Title

A call for, and beginner's guide to, measurement invariance testing in evolutionary psychology

Document Type

Article

Publication Date

11-13-2017

Publication Title

Evolutionary Psychological Science

Volume

4

Issue

2

First page number:

166

Last page number:

178

Abstract

Measurement invariance is a statistical property of an instrument (e.g., a test or questionnaire) indicating that it measures the same construct(s) in the same way across subgroups of respondents. Given the extensive research in evolutionary psychology devoted to sex differences and cross-cultural comparisons, measurement invariance testing is crucial not only because it protects against erroneous inference, but also because it provides nuanced information about group similarities and differences. In this article, we draw attention to the importance of, and present a beginner’s guide to, measurement invariance testing. We define measurement invariance formally, summarize sources of non-invariance and the rationale for measurement invariance testing, and describe the two frameworks typically used to test for invariance. We then review evidence of a relative lack of measurement invariance testing in evolutionary psychology and conclude with a case example with MPlus syntax. By testing for measurement invariance, researchers studying evolutionary psychology can strengthen their field and enhance the popularity of their constructs in other disciplines.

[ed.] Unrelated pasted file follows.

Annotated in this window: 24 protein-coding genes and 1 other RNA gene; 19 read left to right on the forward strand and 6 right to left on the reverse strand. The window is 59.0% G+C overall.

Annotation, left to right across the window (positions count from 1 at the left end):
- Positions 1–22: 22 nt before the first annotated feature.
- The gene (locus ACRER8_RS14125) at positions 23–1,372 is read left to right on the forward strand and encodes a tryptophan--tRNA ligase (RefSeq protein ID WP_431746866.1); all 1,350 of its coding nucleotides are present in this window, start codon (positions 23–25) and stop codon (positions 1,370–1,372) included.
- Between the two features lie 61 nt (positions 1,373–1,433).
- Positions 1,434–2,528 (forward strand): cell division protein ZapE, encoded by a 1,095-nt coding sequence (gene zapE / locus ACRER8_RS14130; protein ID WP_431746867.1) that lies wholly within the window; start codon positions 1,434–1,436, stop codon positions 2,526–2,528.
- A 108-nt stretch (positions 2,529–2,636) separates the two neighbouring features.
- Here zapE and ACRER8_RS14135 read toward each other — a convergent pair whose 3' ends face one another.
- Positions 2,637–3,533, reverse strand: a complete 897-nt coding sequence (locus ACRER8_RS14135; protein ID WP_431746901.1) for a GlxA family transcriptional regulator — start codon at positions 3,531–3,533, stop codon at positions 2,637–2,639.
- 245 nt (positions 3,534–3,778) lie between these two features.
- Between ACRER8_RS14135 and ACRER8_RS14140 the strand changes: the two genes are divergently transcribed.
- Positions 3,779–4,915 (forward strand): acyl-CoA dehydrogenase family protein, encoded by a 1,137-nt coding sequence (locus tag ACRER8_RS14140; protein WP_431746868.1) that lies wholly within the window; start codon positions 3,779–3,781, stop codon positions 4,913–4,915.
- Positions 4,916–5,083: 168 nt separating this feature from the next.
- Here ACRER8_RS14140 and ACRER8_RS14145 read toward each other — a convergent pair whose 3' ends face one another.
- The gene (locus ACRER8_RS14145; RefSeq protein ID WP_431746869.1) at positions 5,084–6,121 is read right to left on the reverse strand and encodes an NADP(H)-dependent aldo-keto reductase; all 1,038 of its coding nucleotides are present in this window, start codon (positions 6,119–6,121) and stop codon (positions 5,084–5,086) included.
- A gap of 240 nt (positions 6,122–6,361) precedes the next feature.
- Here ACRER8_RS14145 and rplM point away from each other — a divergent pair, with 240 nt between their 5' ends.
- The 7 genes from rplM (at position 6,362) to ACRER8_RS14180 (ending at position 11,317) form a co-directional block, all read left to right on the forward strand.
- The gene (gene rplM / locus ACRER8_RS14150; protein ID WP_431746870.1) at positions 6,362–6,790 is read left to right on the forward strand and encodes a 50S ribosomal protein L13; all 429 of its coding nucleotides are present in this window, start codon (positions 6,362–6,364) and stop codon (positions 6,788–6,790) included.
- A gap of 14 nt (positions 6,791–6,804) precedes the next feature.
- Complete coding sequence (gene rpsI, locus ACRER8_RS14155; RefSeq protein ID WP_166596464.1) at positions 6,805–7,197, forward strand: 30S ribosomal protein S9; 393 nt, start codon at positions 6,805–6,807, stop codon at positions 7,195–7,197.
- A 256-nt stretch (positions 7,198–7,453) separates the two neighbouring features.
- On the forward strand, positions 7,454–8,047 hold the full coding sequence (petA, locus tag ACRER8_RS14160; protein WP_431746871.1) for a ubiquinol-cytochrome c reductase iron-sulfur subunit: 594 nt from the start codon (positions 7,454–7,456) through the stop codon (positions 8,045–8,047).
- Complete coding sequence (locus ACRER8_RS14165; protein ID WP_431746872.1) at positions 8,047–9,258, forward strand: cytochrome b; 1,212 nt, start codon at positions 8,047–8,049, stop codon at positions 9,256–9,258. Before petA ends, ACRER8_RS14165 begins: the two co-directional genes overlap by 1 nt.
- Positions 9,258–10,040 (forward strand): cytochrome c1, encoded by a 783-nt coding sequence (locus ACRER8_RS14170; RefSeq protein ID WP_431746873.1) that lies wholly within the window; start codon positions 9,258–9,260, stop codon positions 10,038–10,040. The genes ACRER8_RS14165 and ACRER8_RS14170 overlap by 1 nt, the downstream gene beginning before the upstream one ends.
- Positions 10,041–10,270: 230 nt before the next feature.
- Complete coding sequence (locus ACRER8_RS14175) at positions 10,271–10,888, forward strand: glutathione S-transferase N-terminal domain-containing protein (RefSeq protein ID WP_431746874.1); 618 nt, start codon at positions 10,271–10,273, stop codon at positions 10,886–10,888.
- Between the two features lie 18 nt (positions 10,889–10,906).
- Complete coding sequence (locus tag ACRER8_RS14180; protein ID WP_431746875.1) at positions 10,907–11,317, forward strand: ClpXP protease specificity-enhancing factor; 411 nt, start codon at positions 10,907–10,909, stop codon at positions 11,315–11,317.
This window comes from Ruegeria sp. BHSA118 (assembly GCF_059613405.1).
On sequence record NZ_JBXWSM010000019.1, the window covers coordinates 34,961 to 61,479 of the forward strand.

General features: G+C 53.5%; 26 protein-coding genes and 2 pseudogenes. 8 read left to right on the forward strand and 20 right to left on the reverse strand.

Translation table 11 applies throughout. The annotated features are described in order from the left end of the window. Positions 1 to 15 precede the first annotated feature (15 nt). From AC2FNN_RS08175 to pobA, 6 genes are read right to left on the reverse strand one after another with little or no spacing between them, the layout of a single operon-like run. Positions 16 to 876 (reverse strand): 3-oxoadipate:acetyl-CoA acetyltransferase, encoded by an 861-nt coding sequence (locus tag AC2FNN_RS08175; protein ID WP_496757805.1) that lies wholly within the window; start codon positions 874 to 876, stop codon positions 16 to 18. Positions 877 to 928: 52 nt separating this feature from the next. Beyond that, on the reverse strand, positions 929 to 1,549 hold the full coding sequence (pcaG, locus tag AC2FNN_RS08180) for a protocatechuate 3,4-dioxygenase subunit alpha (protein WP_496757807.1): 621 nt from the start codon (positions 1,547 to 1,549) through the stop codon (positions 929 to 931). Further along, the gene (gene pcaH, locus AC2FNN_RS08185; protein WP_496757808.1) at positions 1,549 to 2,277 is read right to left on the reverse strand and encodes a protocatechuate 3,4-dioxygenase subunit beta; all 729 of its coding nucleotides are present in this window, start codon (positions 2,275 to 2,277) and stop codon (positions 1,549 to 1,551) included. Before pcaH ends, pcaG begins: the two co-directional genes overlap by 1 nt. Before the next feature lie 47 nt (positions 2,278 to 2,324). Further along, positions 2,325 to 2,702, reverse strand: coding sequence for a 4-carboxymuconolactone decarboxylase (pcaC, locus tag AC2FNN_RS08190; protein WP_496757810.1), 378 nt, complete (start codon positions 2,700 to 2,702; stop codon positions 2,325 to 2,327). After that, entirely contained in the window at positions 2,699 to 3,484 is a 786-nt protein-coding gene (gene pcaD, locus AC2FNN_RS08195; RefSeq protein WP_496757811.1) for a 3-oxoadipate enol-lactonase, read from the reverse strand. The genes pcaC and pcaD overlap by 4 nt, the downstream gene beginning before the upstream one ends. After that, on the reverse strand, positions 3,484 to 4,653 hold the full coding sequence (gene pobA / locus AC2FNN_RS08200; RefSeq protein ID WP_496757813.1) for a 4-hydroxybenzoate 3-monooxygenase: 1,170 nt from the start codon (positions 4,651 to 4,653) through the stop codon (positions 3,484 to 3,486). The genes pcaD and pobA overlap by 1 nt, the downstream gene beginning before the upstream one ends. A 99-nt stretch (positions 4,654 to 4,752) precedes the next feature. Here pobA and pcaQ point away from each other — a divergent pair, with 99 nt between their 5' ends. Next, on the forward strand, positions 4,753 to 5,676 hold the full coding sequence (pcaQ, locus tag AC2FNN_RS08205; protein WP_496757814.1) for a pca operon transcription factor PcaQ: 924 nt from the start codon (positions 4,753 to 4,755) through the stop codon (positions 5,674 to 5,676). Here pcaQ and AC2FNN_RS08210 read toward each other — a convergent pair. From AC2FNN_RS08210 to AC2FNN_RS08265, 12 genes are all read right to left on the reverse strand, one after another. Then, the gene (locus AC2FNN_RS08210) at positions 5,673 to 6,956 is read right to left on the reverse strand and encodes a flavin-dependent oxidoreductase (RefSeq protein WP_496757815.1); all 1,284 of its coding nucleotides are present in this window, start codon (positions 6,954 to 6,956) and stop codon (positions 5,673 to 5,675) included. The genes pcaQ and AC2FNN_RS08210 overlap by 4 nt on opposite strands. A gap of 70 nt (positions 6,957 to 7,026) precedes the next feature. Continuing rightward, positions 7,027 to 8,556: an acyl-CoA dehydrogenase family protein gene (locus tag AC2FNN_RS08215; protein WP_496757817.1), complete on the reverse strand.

Keywords

Measurement invariance, Differential item function, Multiple groups confirmatory factor analysis, Item response theory, Evolutionary psychology

Language

eng

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